After Link starts the Spirit Temple as a child we don’t hear from Nabooru again until he has gotten to the treasure. This is when we can see just how dedicated Nabooru is to peace. Link witnesses as Koume and Kotake capture Nabooru, and she calls out to the boy. She instructs him to get away, and proceeds to let herself be taken. Nabooru could have easily gotten out of the clutches of Koume and Kotake. All she had to do was betray Link. As mentioned earlier, it would have been extremely obvious to anyone paying attention that Link was no ordinary boy. If anyone wanted a get-out-of-jail free card, he was the ticket. Ganondorf certainly was looking after the boy, and his ‘mothers’ would have known who he was. But she kept her silence, as any good thief does.

This is were the seven years of servitude begin. Link, and you as the player, get to skip the seven long and treacherous years that Hyrule has to constantly live through, but the ones who were left behind don’t get that luxury. For seven years her mind belonged to another; she was forced to lead the wickedness that is Ganondorf. She lead her people into his evil deeds, and fought for his cause. I don’t know how much of her own consciousness she was able to hold onto during those seven years, but considering she remembered everything that she had done while under the control of Twinrova, I would say she must have been somewhat conscience. I can’t imagine the mental torture that must have been, knowing that what you are doing is wrong but having no physical ability to stop yourself.

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The torture continues until and older, and apparently more handsome, Link frees her from Twinrova’s grasps. She reveals to the boy what she has done, only to be instantly captured again. Link defeats the twin witches, and awakens Nabooru as the Sage of Spirit. She takes to her duty with vigor, eager to take down the one who she sees as a threat to not only her race, but the entirety of Hyrule. She aids the other sages in sealing away the wicked pig King, and continues protecting the spirit temple as it’s sage.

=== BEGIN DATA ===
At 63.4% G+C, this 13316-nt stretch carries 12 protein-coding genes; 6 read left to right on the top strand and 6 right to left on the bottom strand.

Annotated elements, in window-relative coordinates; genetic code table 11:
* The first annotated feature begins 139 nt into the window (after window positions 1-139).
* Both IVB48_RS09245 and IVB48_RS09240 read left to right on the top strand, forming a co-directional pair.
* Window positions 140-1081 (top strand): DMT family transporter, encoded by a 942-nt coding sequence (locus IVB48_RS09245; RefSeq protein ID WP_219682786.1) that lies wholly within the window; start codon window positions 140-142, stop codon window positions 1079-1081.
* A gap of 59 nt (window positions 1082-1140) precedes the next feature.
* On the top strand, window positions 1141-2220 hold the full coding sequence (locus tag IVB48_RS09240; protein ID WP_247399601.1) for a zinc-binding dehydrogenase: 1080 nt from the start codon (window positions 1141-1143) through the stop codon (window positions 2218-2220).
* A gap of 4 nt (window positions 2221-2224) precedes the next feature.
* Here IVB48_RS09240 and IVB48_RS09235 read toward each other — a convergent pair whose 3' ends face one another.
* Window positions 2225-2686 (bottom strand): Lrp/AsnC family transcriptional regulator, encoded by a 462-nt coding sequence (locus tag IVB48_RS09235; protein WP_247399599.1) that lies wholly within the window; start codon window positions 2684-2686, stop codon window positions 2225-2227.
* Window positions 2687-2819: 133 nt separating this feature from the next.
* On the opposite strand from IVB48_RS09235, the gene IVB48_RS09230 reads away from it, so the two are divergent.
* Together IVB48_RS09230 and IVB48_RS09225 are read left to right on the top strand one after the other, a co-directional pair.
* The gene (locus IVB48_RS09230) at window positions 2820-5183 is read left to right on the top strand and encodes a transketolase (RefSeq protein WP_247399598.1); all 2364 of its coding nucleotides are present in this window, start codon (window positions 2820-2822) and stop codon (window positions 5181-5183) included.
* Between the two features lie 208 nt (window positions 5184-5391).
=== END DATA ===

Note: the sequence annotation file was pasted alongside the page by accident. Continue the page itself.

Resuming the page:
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Does the story end there? Not quite. You see, by the time Ocarina of Time is over the Gerudo are in a bit of a pickle. Both of their leaders, the just Nabooru and the greedy Ganondorf, have been taken away. This leaves the Gerudo without anyone to guide them in either the way of good or evil. It is believed that during the events of Ocarina each of the sages die as they are called to the sacred realm, and I for one believe this to be true. I believe that when Nabooru was taken the second time by Twinrova she was killed. This made it so that only her spirit remained, and therefore she could never return to her people. Have you ever noticed that the Gerudo are missing from every Zelda timeline after Ocarina? There is an entire theory here, and I believe that the death of their great leader Nabooru is to blame for this phenomenon. But that is another article for another time.

Beauty. Cunning. Just. Leader. These are the words I think of when I imagine Nabooru. She is a woman that I admire and would love to see more of. She never let an unfit ruler influence her, save for mental torture, and held to her values to the end. She aided in the fight against one of her own, demonstrating that the greater good is what matters. She is truly and inspiration, and someone I would love to see more of in future Zelda titles.